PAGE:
Legislation to limit growth and development at the local level has been introduced this year. As you consider these pieces of legislation, I urge you to consider a few points and resources.
- Limits on growth and zoning change restrictions sometimes work, and sometimes do not. Their success depends a great deal on local circumstance. Our recent study of San Jose’s growth boundary shows a good example of where the policy is not working:
- Statewide approaches to growth problems rarely work, again because so much depends on local circumstances. Our study of statewide planning laws in Oregon, Washington, and Florida found that statewide restriction impose a “smart growth tax” that accounts for 26% of the increase in housing prices in those states:
- California has two connected growth related problems: accommodating approximately 600,000 new residents each year, and the vanishing of affordable housing. But the one unequivocal effect of state and local growth management laws is less affordable housing.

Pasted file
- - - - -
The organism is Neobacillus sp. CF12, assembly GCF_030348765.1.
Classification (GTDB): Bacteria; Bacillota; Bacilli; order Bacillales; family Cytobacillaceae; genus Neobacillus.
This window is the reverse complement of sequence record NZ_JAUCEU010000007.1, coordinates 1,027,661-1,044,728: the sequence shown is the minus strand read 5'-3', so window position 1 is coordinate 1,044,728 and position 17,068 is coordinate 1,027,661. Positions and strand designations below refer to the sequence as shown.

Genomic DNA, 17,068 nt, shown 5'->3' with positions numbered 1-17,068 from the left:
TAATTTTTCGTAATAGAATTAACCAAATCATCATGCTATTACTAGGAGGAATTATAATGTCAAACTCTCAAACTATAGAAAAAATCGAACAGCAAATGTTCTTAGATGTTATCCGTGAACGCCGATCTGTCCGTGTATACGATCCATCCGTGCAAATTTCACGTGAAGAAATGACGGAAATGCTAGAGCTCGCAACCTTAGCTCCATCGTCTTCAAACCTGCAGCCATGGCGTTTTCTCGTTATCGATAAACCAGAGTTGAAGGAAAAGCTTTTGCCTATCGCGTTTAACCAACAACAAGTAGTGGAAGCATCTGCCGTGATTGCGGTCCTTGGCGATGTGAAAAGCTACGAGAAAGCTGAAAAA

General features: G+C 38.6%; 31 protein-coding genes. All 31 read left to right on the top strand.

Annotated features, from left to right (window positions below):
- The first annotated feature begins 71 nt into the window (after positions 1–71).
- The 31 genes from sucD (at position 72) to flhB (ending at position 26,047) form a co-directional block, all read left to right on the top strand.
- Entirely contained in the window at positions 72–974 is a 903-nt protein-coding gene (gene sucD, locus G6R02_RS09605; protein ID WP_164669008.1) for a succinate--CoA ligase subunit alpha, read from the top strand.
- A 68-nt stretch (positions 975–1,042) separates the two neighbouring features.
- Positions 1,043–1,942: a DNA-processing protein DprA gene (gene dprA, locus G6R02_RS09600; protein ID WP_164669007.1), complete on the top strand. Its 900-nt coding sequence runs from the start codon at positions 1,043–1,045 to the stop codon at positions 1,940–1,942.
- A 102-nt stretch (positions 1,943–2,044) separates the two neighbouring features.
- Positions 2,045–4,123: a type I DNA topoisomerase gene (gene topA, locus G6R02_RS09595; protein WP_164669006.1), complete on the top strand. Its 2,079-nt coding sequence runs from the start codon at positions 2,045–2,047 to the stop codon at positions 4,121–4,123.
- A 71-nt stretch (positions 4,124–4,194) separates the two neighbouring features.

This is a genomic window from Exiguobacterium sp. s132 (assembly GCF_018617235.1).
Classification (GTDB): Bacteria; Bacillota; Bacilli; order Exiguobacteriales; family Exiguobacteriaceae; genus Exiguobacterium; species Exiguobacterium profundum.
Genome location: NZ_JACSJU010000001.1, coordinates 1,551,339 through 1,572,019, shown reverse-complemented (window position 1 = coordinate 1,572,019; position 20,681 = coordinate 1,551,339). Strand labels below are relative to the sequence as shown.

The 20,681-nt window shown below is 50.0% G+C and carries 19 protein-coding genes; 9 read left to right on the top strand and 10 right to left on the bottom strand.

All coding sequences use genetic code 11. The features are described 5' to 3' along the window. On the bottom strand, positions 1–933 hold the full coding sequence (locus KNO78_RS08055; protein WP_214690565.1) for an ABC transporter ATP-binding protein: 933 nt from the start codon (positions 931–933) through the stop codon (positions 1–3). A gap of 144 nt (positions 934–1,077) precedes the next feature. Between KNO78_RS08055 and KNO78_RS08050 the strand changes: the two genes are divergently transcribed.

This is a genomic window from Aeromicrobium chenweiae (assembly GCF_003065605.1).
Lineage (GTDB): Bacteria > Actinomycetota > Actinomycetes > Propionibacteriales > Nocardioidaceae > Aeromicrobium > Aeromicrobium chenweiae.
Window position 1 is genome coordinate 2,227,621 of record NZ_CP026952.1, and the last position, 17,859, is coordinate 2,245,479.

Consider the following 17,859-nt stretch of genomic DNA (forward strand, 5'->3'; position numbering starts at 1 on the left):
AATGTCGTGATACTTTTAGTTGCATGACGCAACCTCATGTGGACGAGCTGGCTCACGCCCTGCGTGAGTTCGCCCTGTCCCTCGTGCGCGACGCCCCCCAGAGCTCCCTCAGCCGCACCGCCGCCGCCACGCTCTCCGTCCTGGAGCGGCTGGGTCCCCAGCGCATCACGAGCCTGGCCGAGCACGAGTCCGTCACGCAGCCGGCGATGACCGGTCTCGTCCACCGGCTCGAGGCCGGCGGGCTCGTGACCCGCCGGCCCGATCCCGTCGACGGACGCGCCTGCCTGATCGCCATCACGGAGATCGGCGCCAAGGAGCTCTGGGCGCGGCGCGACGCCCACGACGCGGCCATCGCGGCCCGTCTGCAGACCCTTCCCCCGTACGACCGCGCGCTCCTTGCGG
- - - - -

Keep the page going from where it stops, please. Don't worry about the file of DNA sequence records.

- That growth leads to some farmlands being developed is often seen as major problem, but only a small percentage of farmland conversion is caused by urban growth, and there are many simple, local ways to deal with the problem.
- There are ways to manage the problems of growth, manage them locally and without the many unintended problems created by statewide growth controls.
The simple message from all of this research and the experiences of California communities and other states attempting to manage growth is that broad, statewide growth management doesn’t work, and often creates more problems than it solves, not the least being making housing less affordable for new residents. Problems with growth are best managed at the local level with local knowledge of the problems, land markets, and potential local solutions.
Adrian Moore is Vice President of Reason Foundation.